Gulf of Mexico
A dredge brings up oysters for Nick Collins and his crew aboard the family oyster lugger near Caminada Bay just west of Grand Isle, Thursday May 20, 2010. A new state plan is aimed at restoring rapidly declining oyster harvests in future years. David Grunfeld /

LA - Louisiana Fisheries, Coastal Agencies Agree on Initial Oyster Recovery Strategy

Oysters are such a mainstay of Louisiana cuisine that when President Franklin D. Roosevelt visited in 1937, Antoine's proudly served up a plate of them in the restaurant's signature Rockefeller style.

But over the past two decades, the state's legendary bivalves have been getting battered. In hopes of reversing those trends, the agencies that oversee Louisiana's fisheries and its coastal restoration efforts are developing a long-term strategy to revive the state's once-legendary and recently beleaguered oyster fishery.

The initial price tag is estimated at $132 million, which would include aid for private growers, expansion of state oyster seed beds and the development of freshwater-resistant oysters that could withstand the effects of proposed freshwater and sediment diversions.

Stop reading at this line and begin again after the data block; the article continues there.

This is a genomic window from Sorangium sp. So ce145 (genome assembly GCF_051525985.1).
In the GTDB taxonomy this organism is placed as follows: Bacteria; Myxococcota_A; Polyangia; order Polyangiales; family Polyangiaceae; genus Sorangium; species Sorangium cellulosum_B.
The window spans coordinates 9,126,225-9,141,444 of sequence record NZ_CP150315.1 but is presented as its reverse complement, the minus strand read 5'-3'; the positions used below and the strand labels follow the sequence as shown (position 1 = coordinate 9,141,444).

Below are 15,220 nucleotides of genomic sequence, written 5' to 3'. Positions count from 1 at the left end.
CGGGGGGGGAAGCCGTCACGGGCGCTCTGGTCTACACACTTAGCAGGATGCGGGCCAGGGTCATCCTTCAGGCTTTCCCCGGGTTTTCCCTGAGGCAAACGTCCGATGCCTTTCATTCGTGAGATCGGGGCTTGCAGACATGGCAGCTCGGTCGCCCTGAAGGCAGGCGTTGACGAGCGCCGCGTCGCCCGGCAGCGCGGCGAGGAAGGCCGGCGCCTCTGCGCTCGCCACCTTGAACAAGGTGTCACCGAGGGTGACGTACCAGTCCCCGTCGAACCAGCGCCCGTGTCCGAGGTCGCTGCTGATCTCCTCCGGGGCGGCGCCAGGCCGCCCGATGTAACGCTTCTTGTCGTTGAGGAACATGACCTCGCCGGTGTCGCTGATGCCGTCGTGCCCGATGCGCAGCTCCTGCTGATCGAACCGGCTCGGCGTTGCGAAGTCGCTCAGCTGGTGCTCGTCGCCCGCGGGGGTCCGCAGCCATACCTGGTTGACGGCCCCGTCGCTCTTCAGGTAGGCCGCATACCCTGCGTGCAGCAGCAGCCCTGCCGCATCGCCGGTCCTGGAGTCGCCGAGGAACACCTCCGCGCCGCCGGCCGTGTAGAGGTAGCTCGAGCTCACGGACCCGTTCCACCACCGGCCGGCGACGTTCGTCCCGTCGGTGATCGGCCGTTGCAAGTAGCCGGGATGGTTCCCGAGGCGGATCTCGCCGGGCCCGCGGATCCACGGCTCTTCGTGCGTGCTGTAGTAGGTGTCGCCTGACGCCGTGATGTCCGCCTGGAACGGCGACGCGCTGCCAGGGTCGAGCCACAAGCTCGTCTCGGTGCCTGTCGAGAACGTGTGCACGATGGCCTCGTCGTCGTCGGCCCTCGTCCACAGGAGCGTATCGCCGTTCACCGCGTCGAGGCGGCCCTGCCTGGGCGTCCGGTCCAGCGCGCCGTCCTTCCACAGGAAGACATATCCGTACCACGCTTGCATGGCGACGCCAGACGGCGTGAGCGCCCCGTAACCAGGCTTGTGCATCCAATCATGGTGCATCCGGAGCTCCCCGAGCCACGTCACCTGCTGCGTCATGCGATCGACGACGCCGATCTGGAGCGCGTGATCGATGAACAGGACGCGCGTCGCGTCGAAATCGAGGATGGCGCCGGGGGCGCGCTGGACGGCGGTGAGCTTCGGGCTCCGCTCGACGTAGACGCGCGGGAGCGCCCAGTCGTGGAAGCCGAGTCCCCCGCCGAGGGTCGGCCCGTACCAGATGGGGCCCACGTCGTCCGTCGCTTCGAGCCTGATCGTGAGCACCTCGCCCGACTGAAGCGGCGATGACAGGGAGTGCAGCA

The plan was presented to the Department of Wildlife & Fisheries' Louisiana Oyster Task Force  on July 7 and remains under review. It was endorsed by the state Coastal Protection and Restoration Authority eight days later.

Department of Wildlife & Fisheries assistant secretary Patrick Banks, who oversaw the agency's oyster programs for 14 years, told the CPRA on Wednesday that the production of oysters on the state's public grounds in 2019 was 92% below the state's 20-year average, and had fallen by 6 percentage points from 2018 levels.

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